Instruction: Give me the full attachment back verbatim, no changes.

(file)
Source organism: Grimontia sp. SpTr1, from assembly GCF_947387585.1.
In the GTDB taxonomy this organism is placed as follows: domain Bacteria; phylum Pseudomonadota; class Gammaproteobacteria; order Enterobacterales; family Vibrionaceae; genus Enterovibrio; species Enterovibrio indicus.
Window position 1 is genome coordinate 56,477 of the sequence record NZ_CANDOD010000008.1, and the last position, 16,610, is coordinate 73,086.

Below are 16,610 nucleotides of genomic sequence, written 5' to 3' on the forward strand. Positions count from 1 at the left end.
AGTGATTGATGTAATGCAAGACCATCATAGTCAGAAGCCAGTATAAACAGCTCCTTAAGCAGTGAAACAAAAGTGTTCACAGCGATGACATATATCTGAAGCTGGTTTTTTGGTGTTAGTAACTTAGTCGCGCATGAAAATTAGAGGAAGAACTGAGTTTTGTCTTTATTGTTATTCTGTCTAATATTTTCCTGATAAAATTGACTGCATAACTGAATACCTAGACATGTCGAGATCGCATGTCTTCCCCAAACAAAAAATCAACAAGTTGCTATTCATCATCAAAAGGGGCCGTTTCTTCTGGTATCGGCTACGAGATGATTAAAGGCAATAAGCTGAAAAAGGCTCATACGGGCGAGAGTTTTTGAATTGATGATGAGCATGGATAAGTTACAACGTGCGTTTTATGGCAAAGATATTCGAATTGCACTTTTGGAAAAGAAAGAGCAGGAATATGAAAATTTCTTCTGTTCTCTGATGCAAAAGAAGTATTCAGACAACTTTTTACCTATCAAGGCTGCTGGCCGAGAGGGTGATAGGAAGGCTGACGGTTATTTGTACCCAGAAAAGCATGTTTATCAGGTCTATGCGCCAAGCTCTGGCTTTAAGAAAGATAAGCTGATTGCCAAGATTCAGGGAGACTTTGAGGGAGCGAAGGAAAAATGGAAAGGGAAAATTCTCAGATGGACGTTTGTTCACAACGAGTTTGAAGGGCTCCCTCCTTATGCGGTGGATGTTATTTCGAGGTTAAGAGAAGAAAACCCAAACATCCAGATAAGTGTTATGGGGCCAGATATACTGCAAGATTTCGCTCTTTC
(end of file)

Source organism: Grimontia sp. SpTr1, from assembly GCF_947387585.1.
In the GTDB taxonomy this organism is placed as follows: domain Bacteria; phylum Pseudomonadota; class Gammaproteobacteria; order Enterobacterales; family Vibrionaceae; genus Enterovibrio; species Enterovibrio indicus.
Window position 1 is genome coordinate 56,477 of the sequence record NZ_CANDOD010000008.1, and the last position, 16,610, is coordinate 73,086.

Below are 16,610 nucleotides of genomic sequence, written 5' to 3' on the forward strand. Positions count from 1 at the left end.
AGTGATTGATGTAATGCAAGACCATCATAGTCAGAAGCCAGTATAAACAGCTCCTTAAGCAGTGAAACAAAAGTGTTCACAGCGATGACATATATCTGAAGCTGGTTTTTTGGTGTTAGTAACTTAGTCGCGCATGAAAATTAGAGGAAGAACTGAGTTTTGTCTTTATTGTTATTCTGTCTAATATTTTCCTGATAAAATTGACTGCATAACTGAATACCTAGACATGTCGAGATCGCATGTCTTCCCCAAACAAAAAATCAACAAGTTGCTATTCATCATCAAAAGGGGCCGTTTCTTCTGGTATCGGCTACGAGATGATTAAAGGCAATAAGCTGAAAAAGGCTCATACGGGCGAGAGTTTTTGAATTGATGATGAGCATGGATAAGTTACAACGTGCGTTTTATGGCAAAGATATTCGAATTGCACTTTTGGAAAAGAAAGAGCAGGAATATGAAAATTTCTTCTGTTCTCTGATGCAAAAGAAGTATTCAGACAACTTTTTACCTATCAAGGCTGCTGGCCGAGAGGGTGATAGGAAGGCTGACGGTTATTTGTACCCAGAAAAGCATGTTTATCAGGTCTATGCGCCAAGCTCTGGCTTTAAGAAAGATAAGCTGATTGCCAAGATTCAGGGAGACTTTGAGGGAGCGAAGGAAAAATGGAAAGGGAAAATTCTCAGATGGACGTTTGTTCACAACGAGTTTGAAGGGCTCCCTCCTTATGCGGTGGATGTTATTTCGAGGTTAAGAGAAGAAAACCCAAACATCCAGATAAGTGTTATGGGGCCAGATATACTGCAAGATTTCGCTCTTTC